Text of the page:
Boston, Massachusetts 2021-05-05 06:42:06 –
Local business owners struggling to recover from a pandemic are frustrated to hear that Massachusetts pizzeria owners have fraudulently obtained more than $ 660,000 from the Federal Coronavirus Relief Fund.
Dana McIntyre, 57, from Grafton, Vermont, lied about the number of employees and used some of her money to buy an alpaca farm in Vermont to keep it in stock. The federal prosecutor said on Tuesday.
Meanwhile, small business owners have scrambled for federal assistance through paycheck protection programs. The New York Times reported We ran out of funds four weeks before the scheduled end date. Last month, lawmakers extended the PPP deadline to May 31st.
McIntyre was arrested on Tuesday and charged with wire fraud and money laundering, according to a statement from the US Federal Attorney’s Office in Boston. If convicted of both charges, he faces up to 40 years in prison and a $ 750,000 fine.
Prosecutors said McIntyre, who previously lived in Beverly and Essex, Massachusetts, was the owner of Beverly’s Rasta Pasta Pizzeria when he applied for a paycheck protection program loan in April 2020.
However, in his application, he forged the official tax form and claimed that the pizzeria had nearly 50 employees, but records show the size of the loan he is eligible to receive. Was less than 10 people to expand.
“It’s not fair to anyone,” said Danny Dunn, owner of the TD family market in the same strip mall as the pizzeria, struggling to apply for a pandemic fund and spending the money paid to McIntyre. Should have been done.
“Here’s my bill. It’s electricity and gas. I don’t have the money to pay,” Dan said.
Dana McIntyre, 57, from Grafton, Vermont, was arrested Tuesday and charged with wire fraud and money laundering, according to a statement from the US Federal Attorney’s Office in Boston.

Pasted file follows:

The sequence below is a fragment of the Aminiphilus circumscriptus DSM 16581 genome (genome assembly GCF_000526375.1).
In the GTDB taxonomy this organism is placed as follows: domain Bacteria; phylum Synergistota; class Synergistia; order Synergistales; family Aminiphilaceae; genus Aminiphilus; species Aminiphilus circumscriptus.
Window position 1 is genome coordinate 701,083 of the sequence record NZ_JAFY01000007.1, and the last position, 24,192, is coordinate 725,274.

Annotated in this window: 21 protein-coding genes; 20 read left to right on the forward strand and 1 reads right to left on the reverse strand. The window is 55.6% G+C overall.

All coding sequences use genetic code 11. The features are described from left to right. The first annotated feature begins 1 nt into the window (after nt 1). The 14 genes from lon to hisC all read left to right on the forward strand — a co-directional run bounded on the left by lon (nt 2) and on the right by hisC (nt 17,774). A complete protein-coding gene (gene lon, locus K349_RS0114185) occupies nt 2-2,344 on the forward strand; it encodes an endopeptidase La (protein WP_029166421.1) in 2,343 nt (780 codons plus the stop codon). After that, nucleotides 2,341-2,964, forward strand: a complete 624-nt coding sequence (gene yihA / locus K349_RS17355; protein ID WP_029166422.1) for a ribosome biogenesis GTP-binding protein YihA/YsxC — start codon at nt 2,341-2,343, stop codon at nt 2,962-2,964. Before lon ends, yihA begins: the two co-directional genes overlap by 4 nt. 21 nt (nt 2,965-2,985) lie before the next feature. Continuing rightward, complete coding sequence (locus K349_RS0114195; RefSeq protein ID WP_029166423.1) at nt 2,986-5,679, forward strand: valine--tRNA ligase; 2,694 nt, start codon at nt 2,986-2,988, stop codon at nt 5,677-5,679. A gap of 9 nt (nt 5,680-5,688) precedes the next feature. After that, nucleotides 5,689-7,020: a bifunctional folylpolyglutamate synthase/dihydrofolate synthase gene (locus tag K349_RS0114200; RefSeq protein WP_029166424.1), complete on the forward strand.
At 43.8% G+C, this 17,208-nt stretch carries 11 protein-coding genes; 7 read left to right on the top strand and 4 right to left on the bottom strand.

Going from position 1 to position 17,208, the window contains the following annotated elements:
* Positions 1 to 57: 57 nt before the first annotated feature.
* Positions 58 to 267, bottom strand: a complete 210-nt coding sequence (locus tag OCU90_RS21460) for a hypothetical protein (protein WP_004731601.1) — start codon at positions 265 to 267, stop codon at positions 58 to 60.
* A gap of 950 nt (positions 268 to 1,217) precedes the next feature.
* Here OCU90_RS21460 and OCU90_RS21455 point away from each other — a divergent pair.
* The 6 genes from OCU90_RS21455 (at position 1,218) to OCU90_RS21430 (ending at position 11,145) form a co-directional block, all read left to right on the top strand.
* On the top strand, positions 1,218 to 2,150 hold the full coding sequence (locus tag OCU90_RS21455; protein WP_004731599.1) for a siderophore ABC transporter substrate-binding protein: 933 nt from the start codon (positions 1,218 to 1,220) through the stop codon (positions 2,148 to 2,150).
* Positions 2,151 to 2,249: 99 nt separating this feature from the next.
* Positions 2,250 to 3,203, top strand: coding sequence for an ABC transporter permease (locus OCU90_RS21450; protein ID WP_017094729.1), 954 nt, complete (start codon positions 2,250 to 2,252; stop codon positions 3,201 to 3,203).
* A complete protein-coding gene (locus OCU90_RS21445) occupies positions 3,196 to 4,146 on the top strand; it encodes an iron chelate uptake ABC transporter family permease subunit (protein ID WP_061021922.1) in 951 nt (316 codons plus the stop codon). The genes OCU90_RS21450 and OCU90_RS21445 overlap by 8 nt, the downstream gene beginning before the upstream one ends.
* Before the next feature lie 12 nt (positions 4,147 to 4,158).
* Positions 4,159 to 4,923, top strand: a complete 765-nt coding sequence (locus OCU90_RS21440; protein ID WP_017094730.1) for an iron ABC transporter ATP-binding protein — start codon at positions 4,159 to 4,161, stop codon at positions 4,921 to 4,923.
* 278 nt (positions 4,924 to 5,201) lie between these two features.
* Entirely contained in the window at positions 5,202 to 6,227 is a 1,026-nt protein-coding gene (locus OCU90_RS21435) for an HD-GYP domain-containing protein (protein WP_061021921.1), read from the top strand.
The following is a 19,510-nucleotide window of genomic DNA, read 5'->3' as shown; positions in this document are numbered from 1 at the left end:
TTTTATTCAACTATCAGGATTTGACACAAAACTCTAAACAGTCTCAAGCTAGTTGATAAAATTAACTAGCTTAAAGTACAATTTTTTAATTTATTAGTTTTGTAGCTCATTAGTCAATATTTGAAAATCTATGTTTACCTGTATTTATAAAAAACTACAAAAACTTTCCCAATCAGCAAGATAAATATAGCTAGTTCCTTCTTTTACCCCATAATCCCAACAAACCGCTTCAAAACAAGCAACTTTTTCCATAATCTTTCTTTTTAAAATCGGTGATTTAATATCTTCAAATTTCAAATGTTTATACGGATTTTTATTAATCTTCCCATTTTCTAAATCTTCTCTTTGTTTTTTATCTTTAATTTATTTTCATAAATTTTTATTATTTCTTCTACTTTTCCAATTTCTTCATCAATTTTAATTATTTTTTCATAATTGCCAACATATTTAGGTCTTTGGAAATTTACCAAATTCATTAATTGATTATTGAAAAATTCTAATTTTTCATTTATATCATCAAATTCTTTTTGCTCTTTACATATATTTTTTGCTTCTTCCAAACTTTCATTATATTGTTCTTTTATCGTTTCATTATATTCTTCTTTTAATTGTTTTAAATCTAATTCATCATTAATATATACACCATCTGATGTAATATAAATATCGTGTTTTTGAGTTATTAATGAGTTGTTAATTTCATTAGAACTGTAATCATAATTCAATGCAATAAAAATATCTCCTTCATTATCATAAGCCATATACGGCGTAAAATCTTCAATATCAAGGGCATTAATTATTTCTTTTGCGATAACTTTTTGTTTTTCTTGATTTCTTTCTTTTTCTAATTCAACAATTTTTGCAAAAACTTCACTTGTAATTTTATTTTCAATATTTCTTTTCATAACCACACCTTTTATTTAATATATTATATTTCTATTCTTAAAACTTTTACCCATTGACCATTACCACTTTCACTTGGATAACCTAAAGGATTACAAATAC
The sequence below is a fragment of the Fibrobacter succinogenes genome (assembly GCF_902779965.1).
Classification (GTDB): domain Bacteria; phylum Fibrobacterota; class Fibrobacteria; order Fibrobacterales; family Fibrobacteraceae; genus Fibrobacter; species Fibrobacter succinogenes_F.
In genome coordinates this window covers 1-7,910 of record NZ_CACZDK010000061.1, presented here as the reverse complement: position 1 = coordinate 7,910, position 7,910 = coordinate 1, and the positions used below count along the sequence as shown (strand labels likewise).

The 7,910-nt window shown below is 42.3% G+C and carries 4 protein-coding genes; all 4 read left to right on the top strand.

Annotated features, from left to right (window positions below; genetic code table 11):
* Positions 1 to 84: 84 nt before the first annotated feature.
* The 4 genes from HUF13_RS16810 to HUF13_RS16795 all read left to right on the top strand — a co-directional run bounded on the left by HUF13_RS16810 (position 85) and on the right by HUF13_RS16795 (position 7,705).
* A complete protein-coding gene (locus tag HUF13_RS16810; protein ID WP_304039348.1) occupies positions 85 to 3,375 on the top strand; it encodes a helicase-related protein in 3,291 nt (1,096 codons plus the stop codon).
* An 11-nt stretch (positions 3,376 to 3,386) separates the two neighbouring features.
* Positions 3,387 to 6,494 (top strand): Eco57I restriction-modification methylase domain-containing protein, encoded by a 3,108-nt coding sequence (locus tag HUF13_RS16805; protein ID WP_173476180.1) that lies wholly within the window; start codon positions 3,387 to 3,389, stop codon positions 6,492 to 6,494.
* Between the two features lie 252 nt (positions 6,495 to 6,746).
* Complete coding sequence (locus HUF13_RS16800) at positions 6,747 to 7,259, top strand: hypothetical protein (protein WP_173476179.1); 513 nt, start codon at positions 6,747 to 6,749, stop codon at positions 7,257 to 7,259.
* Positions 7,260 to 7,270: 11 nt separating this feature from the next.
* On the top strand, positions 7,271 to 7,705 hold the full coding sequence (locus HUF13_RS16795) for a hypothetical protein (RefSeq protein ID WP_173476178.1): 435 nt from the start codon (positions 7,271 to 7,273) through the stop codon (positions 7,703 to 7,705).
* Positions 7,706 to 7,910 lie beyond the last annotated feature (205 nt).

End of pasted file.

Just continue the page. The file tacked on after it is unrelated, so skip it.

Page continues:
After McIntyre received the loan, he sold a pizzeria and used the money to buy and upgrade a farm in Vermont, and bought some alpaca, officials said. He also purchased at least two vehicles, including Hudson in 1950, and the weekly broadcast hours of his crypto-themed radio show, the prosecutor said.
Nicole Leblanc was once a customer.
“I thought he was a good guy. I didn’t know he had abused the money. I think it’s sad for someone to do that,” Leblanc said. “There are other small local businesses that might have been able to take advantage of that help, we saw many places in Beverly nearby.”
The current owner of the pizza shop said it acquired the business in September and has nothing to do with McIntyre’s research.
McIntyre first appeared in a remote location on Tuesday afternoon and was released on $ 100,000 in unsecured debt. He had to give up his passport. McIntyre and his lawyer have not responded to multiple requests for comment.
MA Pizza Shop Owner Used Fraudulent PPP Loan to Buy VT Alpaca Farm – NECN Source link MA Pizza Shop Owner Used Fraudulent PPP Loan to Buy VT Alpaca Farm – NECN